An artful merger

An artful merger McGill University

| Skip to search Skip to navigation Skip to page content

User Tools (skip):

Sign in | Tuesday, August 21, 2018
Sister Sites: McGill website | myMcGill

McGill Reporter
September 21, 2000 - Volume 33 Number 02
| Help
Page Options (skip): Larger

An artful merger

For pop-culture junkies, life after Survivor is just not the same. Not only did the cultural phenomenon deliver a whopper of a cliffhanger wrapped in a slickly produced television package, but it taught valuable lessons about forging strategic alliances in the face of possible elimination.

Ironically, it's just the kind of subject that might be studied in the new Department of Art History and Communication Studies. It's a merger between the Department of Art History and the Graduate Program in Communications -- two programs that some speculated might have been in jeopardy by dint of being on the small side.

"These are survival tactics," suggests Geoff Stahl, a PhD student in the communications program. "But this is an alliance that makes sense."

Department mergers have become more commonplace against the backdrop of cutbacks to university funding. Some of these amalgamations have been bumpy affairs -- when the Department of Natural Resource Sciences was created several years ago by merging three Macdonald Campus units, there was an outcry from some professors who didn't like the idea that their old departments were disappearing.

But the marriage of art history and communications was initiated by the units' own faculty and students.

"Mergers happen that are forced," says Professor Will Straw, director of the Graduate Program in Communications. "But that's not what happened in this case." In fact, Straw was instrumental in the process, when, a few years ago, he started tossing around the idea of a merger with colleagues from both units.

Last year, with the support of Dean of Arts Carman Miller, Senate approved the consolidation. Even political science professor Sam Noumoff, Senate's resident sceptic, acknowledged that the merger was a good idea from an academic perspective.

The new department goes into effect this semester.

The merger makes sense financially as well as philosophically. "We're trying to carve out a special area that examines art and technology. For example, museums are interested in learning about what kinds of technologies they can use," Straw notes. "And, in a period where universities are starting to grow again and developing new technologies, it's relevant to study the effects of these technologies in today's culture."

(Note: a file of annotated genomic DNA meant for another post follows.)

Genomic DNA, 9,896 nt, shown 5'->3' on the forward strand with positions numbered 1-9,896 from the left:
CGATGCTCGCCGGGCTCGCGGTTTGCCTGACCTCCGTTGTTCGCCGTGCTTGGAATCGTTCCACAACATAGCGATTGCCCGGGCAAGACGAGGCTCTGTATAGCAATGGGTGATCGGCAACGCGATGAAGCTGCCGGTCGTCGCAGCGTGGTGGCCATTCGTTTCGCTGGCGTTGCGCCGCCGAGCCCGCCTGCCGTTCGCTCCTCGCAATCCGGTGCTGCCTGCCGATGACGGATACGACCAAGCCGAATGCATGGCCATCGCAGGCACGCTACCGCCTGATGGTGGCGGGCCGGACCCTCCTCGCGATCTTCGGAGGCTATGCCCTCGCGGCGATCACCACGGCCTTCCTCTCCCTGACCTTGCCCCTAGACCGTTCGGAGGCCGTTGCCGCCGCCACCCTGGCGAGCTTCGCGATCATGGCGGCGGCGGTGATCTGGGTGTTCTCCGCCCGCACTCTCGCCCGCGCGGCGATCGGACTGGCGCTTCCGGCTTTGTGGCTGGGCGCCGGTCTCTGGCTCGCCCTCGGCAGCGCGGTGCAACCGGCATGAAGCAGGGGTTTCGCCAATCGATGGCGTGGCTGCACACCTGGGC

"It's an intellectual venture," says art history professor Ting Chang, who has been involved in the transition of the past year. "We share a number of issues. Undoubtedly, we have different approaches, but we can make those work for us."

Students of the programs are also enthusiastic about the cross-pollination of ideas between the units. "Both disciplines emphasize visual culture," says Stahl, "but I see art history as being more about textual analysis, while communications is more about contextual analysis."

Kate Sowley, a PhD student who is researching 15th century art, agrees. "Communications theory will bring a new perspective to art history students, especially -- but not limited to -- those who study 20th century art and video," she says.

The merger has brought the administration of the two departments together, "and that gives us more strength and visibility," Straw maintains. "It has also given us the ability to cross-list courses." That's translated into a profusion of course offerings: this year saw an increase of 50 percent in art history courses listed as compared with last year.

"We are trying as much as possible to merge administratively and geographically, but also intellectually," Chang points out. As evidence of that commitment, there have been several new appointments in both areas that reflect the academic needs of both sides. In art history, for example, the two new hires were chosen partly because of their aptitude in communications theory. In the future, courses will be designed to overlap material from both sides in order to attract students to the new program.

One of the greatest challenges facing the new department is maintaining a balance between both disciplines. "We've kept the autonomy of both disciplines by keeping the degrees separate," Straw says. The degree offerings will not change: art history will continue to offer bachelor's, master's and doctorates, while communications will still grant only master's and doctoral degrees.

Each discipline is looking to the merger to help them over the long term. Chang hopes it will attract more graduate students into the art history section, although she admits, "That will largely depend on staffing and funding."

The communications side will leverage the merger to try to get a BA program off the ground -- something that the Arts Undergraduate Society has been pushing for. "There is definitely a market to create an undergraduate degree in communications," says Nick Linardopolulos, VP Academic of AUS.

As good a fit as this integration seems to be, should universities submit to merger madness? Stahl is cautiously optimistic. "I'm not sure that this is a harbinger of ill things to come. Funding has been cut, and mergers have to be sought. You have to learn to play the game of institutional politics very well. In the end, we hope that this will open things up in interesting ways."

view sidebar content | back to top of page